Over the past few years I’ve had the opportunity to use a few different scope mounted light rigs for varmint hunting and thought I’d share what I felt were the pro's and con's about each.
First off is the 350 Yard Varmint Hunting Light kit now sold by Primos. The light kit sells for around $149.99 and includes a 6-volt rechargeable battery, wall charger, mountable switch and red lens. The light fits to your scope and has horizontal/vertical adjustments on the back of the light housing.
The following is my personal assessment of this product.
-Ample amount of light when fully charged to positively identify your target (with red lens) at approximately 120 yards with the unassisted eye, 200 yards with the assistance of 6x scope. This is more than enough when hunting at night. Most shots at night will come at distances well inside of 100 yards.
-Battery is a bit cumbersome but manageable.
-Battery life was okay but I would suggest having a back up battery ready to go for those all night trips.
-A little thought will need to go into the placement of the power cord in regards to hunting clothing, left or right hand shooter, etc.
-Mountable light switch can be mounted to your gun with Velcro. The switch operates quietly but with the power cord running from battery to the switch to the light, it can become a nuisance at times.
The second model I have used is the 250 Yard Varmint Light Kit from Primos. This model is similar in design to the 350 yard light but has a halogen light instead of the Xenon light bulb found in the 350 yard model. This light kit includes a wall charger, 6-volt rechargeable battery, mountable switch and red lens along with the spot light itself for approximately $109.99.
- Ample amount of light when fully charged to positively identify your target (with red lens) at approximately 80 yards with the unassisted eye, 140 yards with the assistance of 6x scope. The light features plenty of illumination for use in the darkest of nights with a fairly wide field of coverage.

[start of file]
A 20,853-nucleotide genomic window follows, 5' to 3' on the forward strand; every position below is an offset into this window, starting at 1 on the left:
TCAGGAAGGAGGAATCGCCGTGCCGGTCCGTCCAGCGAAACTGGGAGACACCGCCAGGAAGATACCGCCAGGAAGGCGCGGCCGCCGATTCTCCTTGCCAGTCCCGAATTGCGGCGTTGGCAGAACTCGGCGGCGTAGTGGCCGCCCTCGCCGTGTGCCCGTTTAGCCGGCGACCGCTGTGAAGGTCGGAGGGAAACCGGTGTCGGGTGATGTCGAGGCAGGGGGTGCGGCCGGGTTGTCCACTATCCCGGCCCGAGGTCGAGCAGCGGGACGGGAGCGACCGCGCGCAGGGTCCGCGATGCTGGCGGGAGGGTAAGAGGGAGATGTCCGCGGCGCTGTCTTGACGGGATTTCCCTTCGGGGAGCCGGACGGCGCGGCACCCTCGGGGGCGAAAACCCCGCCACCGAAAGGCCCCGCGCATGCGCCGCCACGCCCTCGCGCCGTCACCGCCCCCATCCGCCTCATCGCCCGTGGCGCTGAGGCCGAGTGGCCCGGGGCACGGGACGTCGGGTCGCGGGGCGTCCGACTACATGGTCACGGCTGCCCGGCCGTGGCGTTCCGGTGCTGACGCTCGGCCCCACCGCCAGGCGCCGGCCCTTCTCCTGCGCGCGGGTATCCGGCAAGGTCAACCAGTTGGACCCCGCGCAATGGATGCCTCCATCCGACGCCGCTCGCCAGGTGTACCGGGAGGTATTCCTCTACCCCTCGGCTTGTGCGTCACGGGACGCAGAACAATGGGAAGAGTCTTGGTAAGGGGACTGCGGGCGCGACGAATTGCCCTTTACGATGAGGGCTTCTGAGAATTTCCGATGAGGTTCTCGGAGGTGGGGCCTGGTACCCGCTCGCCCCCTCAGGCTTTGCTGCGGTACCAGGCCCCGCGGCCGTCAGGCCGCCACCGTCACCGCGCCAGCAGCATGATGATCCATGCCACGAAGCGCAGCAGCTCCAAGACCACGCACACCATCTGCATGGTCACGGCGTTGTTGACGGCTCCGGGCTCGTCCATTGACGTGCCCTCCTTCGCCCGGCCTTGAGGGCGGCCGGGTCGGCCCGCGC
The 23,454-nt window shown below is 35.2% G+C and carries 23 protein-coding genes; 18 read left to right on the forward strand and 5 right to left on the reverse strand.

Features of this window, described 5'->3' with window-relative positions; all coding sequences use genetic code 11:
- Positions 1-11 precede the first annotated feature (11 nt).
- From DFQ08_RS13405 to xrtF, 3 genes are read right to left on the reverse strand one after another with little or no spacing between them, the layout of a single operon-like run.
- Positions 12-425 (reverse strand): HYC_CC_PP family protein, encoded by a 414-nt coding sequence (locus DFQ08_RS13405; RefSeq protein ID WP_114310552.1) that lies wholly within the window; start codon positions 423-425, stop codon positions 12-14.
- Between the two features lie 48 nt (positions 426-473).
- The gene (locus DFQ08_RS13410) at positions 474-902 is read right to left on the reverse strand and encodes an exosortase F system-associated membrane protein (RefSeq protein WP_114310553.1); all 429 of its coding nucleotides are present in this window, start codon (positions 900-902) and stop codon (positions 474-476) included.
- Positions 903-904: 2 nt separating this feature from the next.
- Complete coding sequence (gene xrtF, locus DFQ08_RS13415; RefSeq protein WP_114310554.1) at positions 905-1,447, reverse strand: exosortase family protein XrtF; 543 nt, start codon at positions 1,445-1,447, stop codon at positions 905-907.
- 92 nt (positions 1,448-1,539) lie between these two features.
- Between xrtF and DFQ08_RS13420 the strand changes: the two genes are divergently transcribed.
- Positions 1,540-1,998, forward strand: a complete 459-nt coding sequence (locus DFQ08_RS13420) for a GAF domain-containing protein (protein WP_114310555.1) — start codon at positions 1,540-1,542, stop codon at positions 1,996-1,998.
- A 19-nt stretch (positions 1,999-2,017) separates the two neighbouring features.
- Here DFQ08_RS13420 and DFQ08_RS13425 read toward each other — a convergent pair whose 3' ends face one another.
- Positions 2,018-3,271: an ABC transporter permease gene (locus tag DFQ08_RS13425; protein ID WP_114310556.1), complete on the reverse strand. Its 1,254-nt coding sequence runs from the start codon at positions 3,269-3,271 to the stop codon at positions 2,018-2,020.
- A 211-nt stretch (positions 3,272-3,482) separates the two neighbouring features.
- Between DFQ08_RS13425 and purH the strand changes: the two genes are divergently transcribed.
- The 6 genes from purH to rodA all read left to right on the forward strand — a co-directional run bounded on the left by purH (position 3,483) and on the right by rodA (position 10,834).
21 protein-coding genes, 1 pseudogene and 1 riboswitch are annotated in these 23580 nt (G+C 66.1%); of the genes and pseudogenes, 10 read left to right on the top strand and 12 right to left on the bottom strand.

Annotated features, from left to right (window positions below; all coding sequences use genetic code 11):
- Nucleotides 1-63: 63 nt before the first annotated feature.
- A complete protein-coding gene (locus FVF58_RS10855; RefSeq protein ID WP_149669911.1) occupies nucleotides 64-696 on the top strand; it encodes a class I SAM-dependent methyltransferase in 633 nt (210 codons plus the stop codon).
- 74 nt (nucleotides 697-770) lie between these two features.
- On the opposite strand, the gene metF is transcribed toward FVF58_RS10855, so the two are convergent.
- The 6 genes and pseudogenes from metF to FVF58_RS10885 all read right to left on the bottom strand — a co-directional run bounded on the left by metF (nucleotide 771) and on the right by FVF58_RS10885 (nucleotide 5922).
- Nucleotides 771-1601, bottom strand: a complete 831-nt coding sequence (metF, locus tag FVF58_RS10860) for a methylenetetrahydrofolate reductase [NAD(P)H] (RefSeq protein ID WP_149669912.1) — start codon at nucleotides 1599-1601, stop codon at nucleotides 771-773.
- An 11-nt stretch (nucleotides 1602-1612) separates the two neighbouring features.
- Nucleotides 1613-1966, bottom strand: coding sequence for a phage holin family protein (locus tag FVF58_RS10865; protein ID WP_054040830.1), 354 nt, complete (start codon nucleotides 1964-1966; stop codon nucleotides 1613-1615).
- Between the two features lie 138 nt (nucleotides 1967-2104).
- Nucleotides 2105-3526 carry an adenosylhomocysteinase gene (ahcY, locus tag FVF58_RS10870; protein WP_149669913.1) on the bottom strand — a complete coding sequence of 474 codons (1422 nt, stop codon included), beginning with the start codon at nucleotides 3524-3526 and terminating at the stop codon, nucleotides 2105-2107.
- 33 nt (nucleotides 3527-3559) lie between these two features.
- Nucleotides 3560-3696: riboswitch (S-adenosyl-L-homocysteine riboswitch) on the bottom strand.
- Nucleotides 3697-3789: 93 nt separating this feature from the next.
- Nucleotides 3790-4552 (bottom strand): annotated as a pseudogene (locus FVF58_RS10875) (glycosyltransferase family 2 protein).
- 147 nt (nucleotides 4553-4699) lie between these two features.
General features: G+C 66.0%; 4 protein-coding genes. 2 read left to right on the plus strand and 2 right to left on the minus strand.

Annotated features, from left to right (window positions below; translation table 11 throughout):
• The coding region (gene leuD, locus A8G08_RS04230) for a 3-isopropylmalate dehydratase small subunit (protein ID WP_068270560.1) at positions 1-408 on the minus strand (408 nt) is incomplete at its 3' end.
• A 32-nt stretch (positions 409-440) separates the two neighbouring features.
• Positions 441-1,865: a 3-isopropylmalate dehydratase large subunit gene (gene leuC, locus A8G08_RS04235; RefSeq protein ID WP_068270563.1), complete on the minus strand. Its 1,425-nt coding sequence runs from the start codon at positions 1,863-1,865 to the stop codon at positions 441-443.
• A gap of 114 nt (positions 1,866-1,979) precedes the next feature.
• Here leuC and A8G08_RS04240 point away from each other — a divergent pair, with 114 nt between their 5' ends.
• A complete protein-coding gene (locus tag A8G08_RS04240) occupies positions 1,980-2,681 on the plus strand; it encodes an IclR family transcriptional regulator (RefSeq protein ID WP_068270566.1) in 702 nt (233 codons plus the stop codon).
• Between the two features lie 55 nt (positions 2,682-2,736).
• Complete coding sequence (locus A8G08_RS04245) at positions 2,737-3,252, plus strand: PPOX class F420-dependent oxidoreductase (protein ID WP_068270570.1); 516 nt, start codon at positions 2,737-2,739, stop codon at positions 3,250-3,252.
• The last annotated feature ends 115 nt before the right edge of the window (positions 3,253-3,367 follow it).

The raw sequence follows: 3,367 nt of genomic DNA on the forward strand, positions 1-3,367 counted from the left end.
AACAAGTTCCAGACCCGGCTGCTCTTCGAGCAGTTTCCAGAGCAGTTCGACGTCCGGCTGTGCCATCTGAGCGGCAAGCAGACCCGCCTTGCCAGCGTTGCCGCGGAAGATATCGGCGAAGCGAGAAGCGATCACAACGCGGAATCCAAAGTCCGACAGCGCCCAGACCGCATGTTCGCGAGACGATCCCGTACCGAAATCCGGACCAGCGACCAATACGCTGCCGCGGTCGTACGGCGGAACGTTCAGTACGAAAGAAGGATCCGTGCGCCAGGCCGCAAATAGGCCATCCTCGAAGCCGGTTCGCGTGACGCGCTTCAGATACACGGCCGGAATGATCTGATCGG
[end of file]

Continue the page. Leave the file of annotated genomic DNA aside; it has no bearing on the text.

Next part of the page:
-This model's features and operation abilities are virtually the same as the 350 yard model but in my opinion the 250 Yard Model is a better buy. I’ve now had this model for more than 3 years without failure. Given the price and little difference in capabilities, the 250 yard model is in my opinion the best way to go.
This year I was able to test out a new model by Primos, the Rechargeable 100 yard LED light kit. This kit features a LED Light with rotatable red lens, mountable light switch, 6 rechargeable AA batteries’ and mount for scope listed at $119.99 on the Primos website.
-This scope mounted light is much slimmer and lighter than the other models, allowing for more mobility during hunting situations.
-Battery life is much better than the 6-volt models.
-No clumsy 6-volt battery to carry around in your jacket pocket or attached to your belt.
-The switch is a slimmer design which attaches directly to the light with no cord then running to a external battery, like the 6-volt models, makes for a more user friendly product.
-This model isn't as bright with the red lens in use as the other model's mentioned before. The LED light is sufficient to hunt with if shots are expected to be 60 yards or less. The light is not only much dimmer than the other models but also has a much smaller field of view.
I do like the power cord and switch on the 100 yard model and would like to see this incorporated on the 6-volt models if possible.
If you’re looking for a light to make those 70 to 80 yard shots at night, this product may not be for you. If you need a light that's light, compact and maneuverable for those close shots, then the 100 yard rechargeable light would be a great addition to your varmint hunting bag.
At the end of the day, if I could only choose one scope mounted light it would be the 250 yard model. The performance and reliability of this model wins it a spot on my equipment list for varmint hunting every time.